After a slower start, Wellington’s vaccination launch has been advanced in recent weeks.
But doctors want more resources to help fight the war against misinformation on social media, in particular to convince Rangatahi Māori.
The nationwide vaccination program got off to a frigid start, but with the supply assured it is advancing, especially in the capital.
Pharmacies like Unichem Wellington Central on Lambton Quay are now pivotal in the race to vaccinate before another Delta outbreak.
Pharmaceutical and business manager Victor Chong said he started vaccinating a month ago and is making more than 200 reservations and walk-ins a day.
Caleb, who was lined up outside to get shot, said it was all about the location.
“For me, convenience was the most important thing. If I can get out of the office, get it, and then go back to work, do you know why not?
“But if I have to drive somewhere, walk for years, I may not do it as soon as I can.”
Wellington has seen a remarkable turnaround, going from having one of the worst vaccination numbers nationwide to one of the best in a couple of months.
In just the past two weeks, it has gone from sixth to third nationally, going from 57 percent coverage of the first dose of those eligible to 75.5 percent.
In fact, the RNZ analysis shows that a quarter of all vaccinations in Wellington have been done from the fortnight to last Tuesday.
A quarter of all eligible Wellington residents have been hit in the past two weeks.
But the slow start means Wellington is off the beat distributing second doses, ranking third nationwide at 24.4 percent a fortnight ago compared to 31.9 percent. It is likely to move up the rankings once those waiting their six weeks between shots are eligible.
And Maori rates still lag behind: fewer than one in five Maori have been vaccinated in the last fortnight compared to more than one in four eligible Wellington residents.
Family doctors helping with the surge
College of General Practitioners Medical Director Dr. Bryan Betty said the government kept GPs at a distance in the early part of the rollout, and now that compliance barriers have been overcome, more are onboarding.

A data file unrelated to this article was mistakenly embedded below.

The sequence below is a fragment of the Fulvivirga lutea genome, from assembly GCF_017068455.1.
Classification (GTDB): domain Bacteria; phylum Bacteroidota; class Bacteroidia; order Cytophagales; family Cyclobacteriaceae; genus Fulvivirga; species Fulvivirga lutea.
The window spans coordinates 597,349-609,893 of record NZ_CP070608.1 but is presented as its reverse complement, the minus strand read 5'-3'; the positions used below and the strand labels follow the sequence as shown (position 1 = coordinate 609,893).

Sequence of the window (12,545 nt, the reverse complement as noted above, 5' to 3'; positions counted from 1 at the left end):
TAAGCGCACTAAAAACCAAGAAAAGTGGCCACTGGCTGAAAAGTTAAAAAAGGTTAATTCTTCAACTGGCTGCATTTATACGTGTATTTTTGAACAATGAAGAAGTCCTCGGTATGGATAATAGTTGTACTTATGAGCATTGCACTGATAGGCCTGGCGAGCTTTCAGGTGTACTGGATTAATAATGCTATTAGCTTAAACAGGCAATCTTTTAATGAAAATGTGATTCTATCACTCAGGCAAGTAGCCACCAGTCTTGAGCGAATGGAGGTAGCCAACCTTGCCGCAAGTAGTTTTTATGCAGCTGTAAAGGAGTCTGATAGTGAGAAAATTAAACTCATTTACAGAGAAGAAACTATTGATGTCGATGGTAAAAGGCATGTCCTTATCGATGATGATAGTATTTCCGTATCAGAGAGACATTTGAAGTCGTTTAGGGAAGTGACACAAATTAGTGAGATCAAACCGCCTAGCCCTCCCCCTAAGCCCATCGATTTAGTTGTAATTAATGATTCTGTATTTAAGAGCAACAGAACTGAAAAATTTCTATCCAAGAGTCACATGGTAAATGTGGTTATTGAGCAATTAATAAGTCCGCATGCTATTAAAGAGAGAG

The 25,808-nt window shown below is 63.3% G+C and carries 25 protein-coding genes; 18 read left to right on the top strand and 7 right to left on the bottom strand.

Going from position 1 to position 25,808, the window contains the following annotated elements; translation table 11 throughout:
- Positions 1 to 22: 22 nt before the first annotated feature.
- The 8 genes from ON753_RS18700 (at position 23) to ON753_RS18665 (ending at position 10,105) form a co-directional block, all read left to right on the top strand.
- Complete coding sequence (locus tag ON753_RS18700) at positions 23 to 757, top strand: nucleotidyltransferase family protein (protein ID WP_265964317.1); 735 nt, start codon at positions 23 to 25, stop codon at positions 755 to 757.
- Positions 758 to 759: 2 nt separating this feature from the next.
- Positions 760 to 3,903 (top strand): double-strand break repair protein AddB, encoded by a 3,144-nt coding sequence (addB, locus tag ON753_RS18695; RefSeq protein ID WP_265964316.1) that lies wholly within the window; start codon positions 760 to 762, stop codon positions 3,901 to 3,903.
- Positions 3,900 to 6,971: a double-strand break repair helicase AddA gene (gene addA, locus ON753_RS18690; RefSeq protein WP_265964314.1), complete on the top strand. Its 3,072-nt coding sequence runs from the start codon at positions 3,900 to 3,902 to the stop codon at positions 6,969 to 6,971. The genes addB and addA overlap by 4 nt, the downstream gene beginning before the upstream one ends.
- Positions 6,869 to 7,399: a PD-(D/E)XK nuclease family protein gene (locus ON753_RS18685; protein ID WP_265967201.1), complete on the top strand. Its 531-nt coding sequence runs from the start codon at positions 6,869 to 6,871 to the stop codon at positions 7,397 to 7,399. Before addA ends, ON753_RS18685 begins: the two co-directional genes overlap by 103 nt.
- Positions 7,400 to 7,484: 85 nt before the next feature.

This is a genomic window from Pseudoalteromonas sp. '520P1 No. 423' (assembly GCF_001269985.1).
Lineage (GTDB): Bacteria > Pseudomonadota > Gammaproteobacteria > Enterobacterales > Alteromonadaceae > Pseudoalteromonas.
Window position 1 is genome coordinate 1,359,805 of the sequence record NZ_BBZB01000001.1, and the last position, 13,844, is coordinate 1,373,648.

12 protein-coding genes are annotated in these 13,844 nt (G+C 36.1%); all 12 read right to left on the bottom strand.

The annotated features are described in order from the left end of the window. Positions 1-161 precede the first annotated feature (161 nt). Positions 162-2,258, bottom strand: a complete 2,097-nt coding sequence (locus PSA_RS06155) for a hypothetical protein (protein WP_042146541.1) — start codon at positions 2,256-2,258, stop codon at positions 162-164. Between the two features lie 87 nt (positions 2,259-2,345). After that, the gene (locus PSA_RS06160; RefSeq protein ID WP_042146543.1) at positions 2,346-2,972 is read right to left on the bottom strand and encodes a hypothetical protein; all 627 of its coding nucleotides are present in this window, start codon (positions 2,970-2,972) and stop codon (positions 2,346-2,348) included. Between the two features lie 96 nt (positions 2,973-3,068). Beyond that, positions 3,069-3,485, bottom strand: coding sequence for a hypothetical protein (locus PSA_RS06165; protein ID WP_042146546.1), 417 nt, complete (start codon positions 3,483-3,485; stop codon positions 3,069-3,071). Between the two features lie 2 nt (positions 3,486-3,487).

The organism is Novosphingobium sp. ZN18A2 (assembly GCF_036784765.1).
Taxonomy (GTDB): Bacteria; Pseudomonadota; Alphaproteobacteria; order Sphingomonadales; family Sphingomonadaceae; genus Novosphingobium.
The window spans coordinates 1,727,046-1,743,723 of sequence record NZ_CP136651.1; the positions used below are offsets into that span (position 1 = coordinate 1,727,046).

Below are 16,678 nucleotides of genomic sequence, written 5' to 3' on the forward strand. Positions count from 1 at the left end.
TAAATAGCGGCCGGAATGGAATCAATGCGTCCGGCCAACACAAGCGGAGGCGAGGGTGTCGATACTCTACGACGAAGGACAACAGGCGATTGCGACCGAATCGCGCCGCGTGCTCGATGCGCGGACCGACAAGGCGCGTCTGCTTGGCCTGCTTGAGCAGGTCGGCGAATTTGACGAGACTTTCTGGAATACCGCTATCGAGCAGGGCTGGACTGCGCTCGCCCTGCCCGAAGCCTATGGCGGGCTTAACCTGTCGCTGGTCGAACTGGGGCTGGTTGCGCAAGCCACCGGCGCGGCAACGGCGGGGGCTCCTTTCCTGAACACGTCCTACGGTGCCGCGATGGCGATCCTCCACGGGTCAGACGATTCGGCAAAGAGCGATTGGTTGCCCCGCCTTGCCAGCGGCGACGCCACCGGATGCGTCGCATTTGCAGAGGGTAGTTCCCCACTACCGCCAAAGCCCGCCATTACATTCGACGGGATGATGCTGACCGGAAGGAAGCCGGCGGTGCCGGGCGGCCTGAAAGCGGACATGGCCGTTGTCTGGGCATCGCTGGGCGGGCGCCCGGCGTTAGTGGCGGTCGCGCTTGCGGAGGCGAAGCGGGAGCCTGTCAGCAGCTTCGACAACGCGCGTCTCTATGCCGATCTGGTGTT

“The more access points you have in a particular area, the better you are in terms of access to the vaccine and the ability to get it out.
“We know that there are some DHBs across the country that have not involved the general practice [as much] for example, and … I think they are struggling a bit because they are very centralized in their approach. “
Dr Betty said the region’s DHB pushing a community-based approach, including Pacific and Maori providers, was key to moving the region up the national rankings.
The Porirua Union and Community Health Clinic is located in Cannon’s Creek. About half of his clients are Pasifika, a quarter are Maori and he also has hundreds of refugees on his books.
The numbers across the clinic skyrocketed about a month ago to over 600 a day.
The vaccinator at the Ma’u Pauta clinic said it was successful because its workers were from the same communities they treated and had social connections with the target populations.
But in the last week, Porirua Union’s vaccination numbers have dropped and now it’s fighting to get people through its doors.
Dr. Betty also works at the clinic and said that while online misinformation was a national problem, it was particularly deterring Rangatahi in the area.
He said the misinformation is based on the existing distrust of disadvantaged groups towards the health system, where they have often faced ill-treatment.
People’s religious beliefs also discourage some people.
Ioana Viliamu-Amusia, from the clinic, said misinformation kept young people away.
“A young man I spoke to today said that there are not enough positives about the vaccine, too many negatives, more than anything else.”
He said the DHB, the government and the media needed to put more resources on online messages in favor of vaccination.
Region using mobile clinics
Capital & Coast and Hutt Valley DHB CEO Fionnagh Dougan said bookings in the coming weeks looked healthy, but the biggest challenge was reaching out to those who doubt.
He said there were mobile vaccination teams in the community and a vaccination truck was being used to establish pop-up vaccination sites in places like marae, churches and community halls.
“We are now considering other mobile options to deliver vaccines to known ‘hot spots’ that have large numbers of unvaccinated people, and [we] we are commissioning Kahungunu Whenua Services to provide a mobile vaccination service to our community of homeless people and people in emergency housing. “
Some other numbers from the Wellington region
- 407,500 doses distributed throughout the region – a quarter in the fortnight until Tuesday, September 14
- A quarter of all eligible Wellington residents have received a vaccination in the last fortnight.
- 54 percent of Maori and 63 percent of the Pacific population have received at least their first dose.
- There are 67 places to get vaccinated. See the full list [www.rph.org.nz/public-health-topics/vaccinate-greater-wellington/getting-vaccinated/wellington-porirua-the-hutt-valley-and-kapiti/vaccination-centres/ here]
- Wellington is outperforming the national figures in all comparisons except the second doses for Europe / Others and Asia, and slightly below the second doses for Pasifika.